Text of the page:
While all of us were thrilled that Massachusetts Gov. Deval Patrick had nominated Barbara Lenk, a married lesbian, to the State Supreme Court (she will become the Court’s first openly gay member if confirmed), he doesn’t have everyone feeling all lavender and sunshine over such a historic nomination. You know, because Patrick is too focused on Lenk’s gayness.
Mary-Ellen Manning, who sat on the Governor’s Council that helped select a nominee, says Patrick was overly concerned about Lenk’s sexual orientation. Jennie Cassie described Patrick’s remarks about Lenk’s lesbian ways as “odd,” and had a problem with Lenk’s feelings about Goodridge v. Dept. of Public Health, the 2003 case that gave Massachusetts gays — including Lenk, OMG! — same-sex marriage. (This stupid argument be thrown out for the same reason it could when Vaughn Walker, a gay man, decided the Prop 8 case.)
Fortunately, Patrick isn’t giving in to this nonsense. Lenk is “more than qualified, and I think the fact that she’s going to be the first openly gay member of the court is an add-on,” he told reporters.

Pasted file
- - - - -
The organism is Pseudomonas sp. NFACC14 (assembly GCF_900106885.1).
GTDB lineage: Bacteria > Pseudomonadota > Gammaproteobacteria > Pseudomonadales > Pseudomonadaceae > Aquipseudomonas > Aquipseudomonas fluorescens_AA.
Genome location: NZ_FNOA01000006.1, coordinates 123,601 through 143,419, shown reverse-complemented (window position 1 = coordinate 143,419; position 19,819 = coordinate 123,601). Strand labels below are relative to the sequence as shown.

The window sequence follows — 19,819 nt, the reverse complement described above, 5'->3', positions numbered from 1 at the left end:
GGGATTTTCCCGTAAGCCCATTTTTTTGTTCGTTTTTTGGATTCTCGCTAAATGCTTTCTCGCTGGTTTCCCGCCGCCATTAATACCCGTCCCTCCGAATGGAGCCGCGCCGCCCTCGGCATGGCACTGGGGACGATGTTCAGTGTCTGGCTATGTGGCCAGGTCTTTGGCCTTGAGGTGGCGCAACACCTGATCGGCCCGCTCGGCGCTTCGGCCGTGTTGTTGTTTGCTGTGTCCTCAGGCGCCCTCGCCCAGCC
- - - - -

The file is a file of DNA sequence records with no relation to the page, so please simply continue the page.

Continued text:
Patrick bristled at the suggestion by one member of the council that the governor had nominated Lenk as a way to cater to groups that have backed him politically. Patrick was responding to comments by Councilor Charles Cipollini of Fall River, who said the governor was trying to satisfy political supporters, including the gay community, by choosing Lenk. “He just picks different groups, and this happens to be their turn,’’ Cipollini said Wednesday. “He’s satisfying the people who voted for him.’’
At a press conference [last] Monday, during which he announced that he was nominating Lenk, Patrick said it was “a nice coincidence’’ that she would be the court’s first openly gay member. Although Patrick did not mention Lenk’s sexual orientation when he introduced her at the news conference, he did respond when asked about it by reporters. “I like the idea of firsts, as you know, and I’m proud of this one,’’ Patrick said Monday. Patrick has also nominated the court’s first black chief justice, Roderick Ireland, and the first Asian-American member, Fernande Duffly.
Yeah, let’s get angry because the governor supports diversity on the state’s highest court. That has to be a bad thing, right wise Latinas?